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China's offshore bond market looks to be booming with record issuance and strong demand, but rather than the global market that was hoped for it has been a speculative play on the yuan dominated by Chinese issuers and investors.
The "dim sum" bond market has been largely shunned by big U.S. and European institutional investors, and worries about the lack of information on issuers, debt structures and rights in case of a default mean that is unlikely to change soon.
Despite record half-yearly issuance of 359 billion yuan ($58 billion) in the first six months of 2014, the perception that it is an insider's market has hampered its global development and intended role in helping internationalize the yuan.
"You've got to be a fairly specialist investor to be interested in these bonds if you are in Europe because a lot of issuers are below investment grade, an area we wouldn't seek to invest in," said Andrew Main, a managing director at London-based Stratton Street with assets of $1.55 billion at end May.
A slowdown in the economy and volatility in the yuan has tempered enthusiasm for Chinese debt among foreigners. And with Beijing starting to allow companies to default on debts instead of bailing them out, as part of its push to introduce more market discipline, investors have to better assess their risks.
Year-to-date U.S. dollar returns are negative for an index of dim sum bonds compiled by HSBC, compared to a 6.8 percent rise in 2013. In comparison, a similar index measuring returns for Asian companies selling U.S. dollar debt returned 6.6 percent compared to minus 2.4 percent in 2013.
A fund manager in Hong Kong attended an investment forum in London, but found very few investors involved in the dim sum market due to the difficulty in doing fundamental analysis on Chinese issuers.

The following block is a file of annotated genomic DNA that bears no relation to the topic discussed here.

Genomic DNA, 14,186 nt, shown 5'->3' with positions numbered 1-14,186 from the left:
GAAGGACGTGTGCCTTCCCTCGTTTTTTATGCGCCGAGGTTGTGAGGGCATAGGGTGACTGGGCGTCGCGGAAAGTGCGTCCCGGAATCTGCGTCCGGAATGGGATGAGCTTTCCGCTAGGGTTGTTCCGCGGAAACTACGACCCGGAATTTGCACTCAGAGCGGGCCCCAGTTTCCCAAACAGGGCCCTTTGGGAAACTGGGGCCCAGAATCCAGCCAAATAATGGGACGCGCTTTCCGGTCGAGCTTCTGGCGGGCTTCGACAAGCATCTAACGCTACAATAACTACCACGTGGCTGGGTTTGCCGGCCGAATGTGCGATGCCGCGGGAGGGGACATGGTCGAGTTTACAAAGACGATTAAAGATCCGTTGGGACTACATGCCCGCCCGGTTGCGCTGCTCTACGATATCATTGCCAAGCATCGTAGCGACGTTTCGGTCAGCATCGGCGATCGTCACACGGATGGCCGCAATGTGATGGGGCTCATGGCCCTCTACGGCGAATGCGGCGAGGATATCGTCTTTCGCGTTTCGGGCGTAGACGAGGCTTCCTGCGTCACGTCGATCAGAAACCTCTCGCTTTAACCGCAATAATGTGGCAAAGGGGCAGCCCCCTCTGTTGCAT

"Some asset managers in Europe try to avoid buying yuan bonds after so many negative new headlines about China," the fund manager said on condition of anonymity as he wasn't authorized to speak to the media.
While the dim sum market traces its roots back to 2007, it was only in July 2010 after a landmark agreement between China and Hong Kong's central banks encouraging offshore yuan bond issuance from foreign companies and relaxing investment restrictions that the market really took off.
The nature of the market was highlighted by a dim sum issue by Beijing Infrastructure Investment, the first issue by one of China's local government financing vehicles, the opaque entities that are a major part of China's gigantic debt problem.
The company sold a 1.2 billion yuan three-year dim sum bond at 3.75 percent, a rate that would make blue-chip companies jealous. More than 90 percent of the issue was taken up by investors in Hong Kong and Singapore.
The issue was rated A minus by Standard & Poor's, but unrated debt, including certificates of deposits, comprises about 80 percent of the dim sum market, according to Thomson Reuters data.
That lack of credit ratings makes it hard for money managers to separate the quality issues from the trickier names, curtailing their involvement in the market.
"New investors prefer to buy government bonds as what they need to know is just China's macro conditions; while for credit bonds, not many institutions out of the region are willing to allocate resources and analysts to do research," said Becky Liu, a strategist at Standard Chartered Bank in Hong Kong.